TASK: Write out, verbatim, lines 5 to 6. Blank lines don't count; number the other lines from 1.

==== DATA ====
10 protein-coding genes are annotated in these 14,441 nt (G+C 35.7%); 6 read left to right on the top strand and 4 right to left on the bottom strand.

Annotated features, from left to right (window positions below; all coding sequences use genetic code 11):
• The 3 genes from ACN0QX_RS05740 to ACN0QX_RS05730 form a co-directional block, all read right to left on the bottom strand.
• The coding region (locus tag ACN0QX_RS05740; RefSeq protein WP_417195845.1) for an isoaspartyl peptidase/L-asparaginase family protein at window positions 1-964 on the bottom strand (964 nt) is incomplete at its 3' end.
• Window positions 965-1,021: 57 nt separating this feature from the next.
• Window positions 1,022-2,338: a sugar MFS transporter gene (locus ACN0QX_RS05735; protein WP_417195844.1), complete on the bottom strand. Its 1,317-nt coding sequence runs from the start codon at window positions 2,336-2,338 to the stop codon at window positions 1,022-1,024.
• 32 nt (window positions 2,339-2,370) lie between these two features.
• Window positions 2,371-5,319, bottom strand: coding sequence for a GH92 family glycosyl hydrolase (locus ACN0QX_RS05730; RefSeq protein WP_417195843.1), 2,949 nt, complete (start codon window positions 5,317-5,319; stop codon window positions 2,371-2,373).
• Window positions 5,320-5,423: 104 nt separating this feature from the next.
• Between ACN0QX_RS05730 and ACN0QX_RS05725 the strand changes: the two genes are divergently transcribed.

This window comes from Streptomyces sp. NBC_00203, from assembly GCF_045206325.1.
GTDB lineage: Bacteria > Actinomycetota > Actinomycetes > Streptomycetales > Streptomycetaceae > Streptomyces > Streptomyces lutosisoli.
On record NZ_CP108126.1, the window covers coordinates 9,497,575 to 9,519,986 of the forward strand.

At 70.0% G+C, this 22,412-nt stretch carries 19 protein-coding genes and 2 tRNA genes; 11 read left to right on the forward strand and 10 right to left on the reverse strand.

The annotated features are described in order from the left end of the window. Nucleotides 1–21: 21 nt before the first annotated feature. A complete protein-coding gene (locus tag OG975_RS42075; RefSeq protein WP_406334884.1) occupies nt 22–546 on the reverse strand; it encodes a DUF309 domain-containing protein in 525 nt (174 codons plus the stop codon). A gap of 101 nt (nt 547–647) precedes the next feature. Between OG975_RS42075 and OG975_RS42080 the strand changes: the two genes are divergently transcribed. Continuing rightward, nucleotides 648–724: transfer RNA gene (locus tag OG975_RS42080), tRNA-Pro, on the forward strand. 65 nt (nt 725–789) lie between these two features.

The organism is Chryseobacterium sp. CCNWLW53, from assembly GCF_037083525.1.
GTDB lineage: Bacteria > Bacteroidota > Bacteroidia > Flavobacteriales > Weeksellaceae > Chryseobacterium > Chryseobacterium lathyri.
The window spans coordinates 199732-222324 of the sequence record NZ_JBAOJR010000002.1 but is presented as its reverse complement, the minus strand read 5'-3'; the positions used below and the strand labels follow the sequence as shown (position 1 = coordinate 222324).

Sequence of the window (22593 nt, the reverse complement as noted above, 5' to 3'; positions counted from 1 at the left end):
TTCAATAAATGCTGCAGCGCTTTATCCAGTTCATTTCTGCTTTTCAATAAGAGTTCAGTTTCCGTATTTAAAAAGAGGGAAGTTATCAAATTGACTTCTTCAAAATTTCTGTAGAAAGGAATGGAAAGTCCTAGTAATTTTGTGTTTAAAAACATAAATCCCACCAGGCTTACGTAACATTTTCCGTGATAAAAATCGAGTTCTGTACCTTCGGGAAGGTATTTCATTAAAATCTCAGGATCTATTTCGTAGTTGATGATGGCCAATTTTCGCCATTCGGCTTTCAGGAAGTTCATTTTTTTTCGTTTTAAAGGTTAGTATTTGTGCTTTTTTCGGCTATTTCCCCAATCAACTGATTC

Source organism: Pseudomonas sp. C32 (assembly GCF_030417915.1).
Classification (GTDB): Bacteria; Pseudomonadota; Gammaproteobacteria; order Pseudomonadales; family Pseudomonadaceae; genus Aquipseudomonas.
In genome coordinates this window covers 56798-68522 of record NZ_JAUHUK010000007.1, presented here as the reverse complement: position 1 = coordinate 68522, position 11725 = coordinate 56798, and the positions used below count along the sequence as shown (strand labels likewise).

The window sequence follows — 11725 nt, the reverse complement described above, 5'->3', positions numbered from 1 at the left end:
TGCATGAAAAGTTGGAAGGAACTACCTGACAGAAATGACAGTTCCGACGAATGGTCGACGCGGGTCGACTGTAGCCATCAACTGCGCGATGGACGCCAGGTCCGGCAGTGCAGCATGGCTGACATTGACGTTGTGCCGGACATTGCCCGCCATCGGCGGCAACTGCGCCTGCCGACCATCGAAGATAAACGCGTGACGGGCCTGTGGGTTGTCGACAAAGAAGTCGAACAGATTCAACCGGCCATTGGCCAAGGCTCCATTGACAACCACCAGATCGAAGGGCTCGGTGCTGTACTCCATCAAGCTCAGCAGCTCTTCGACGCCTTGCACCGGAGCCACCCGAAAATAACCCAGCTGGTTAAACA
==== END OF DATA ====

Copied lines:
• Window positions 965-1,021: 57 nt separating this feature from the next.
• Window positions 1,022-2,338: a sugar MFS transporter gene (locus ACN0QX_RS05735; protein WP_417195844.1), complete on the bottom strand. Its 1,317-nt coding sequence runs from the start codon at window positions 2,336-2,338 to the stop codon at window positions 1,022-1,024.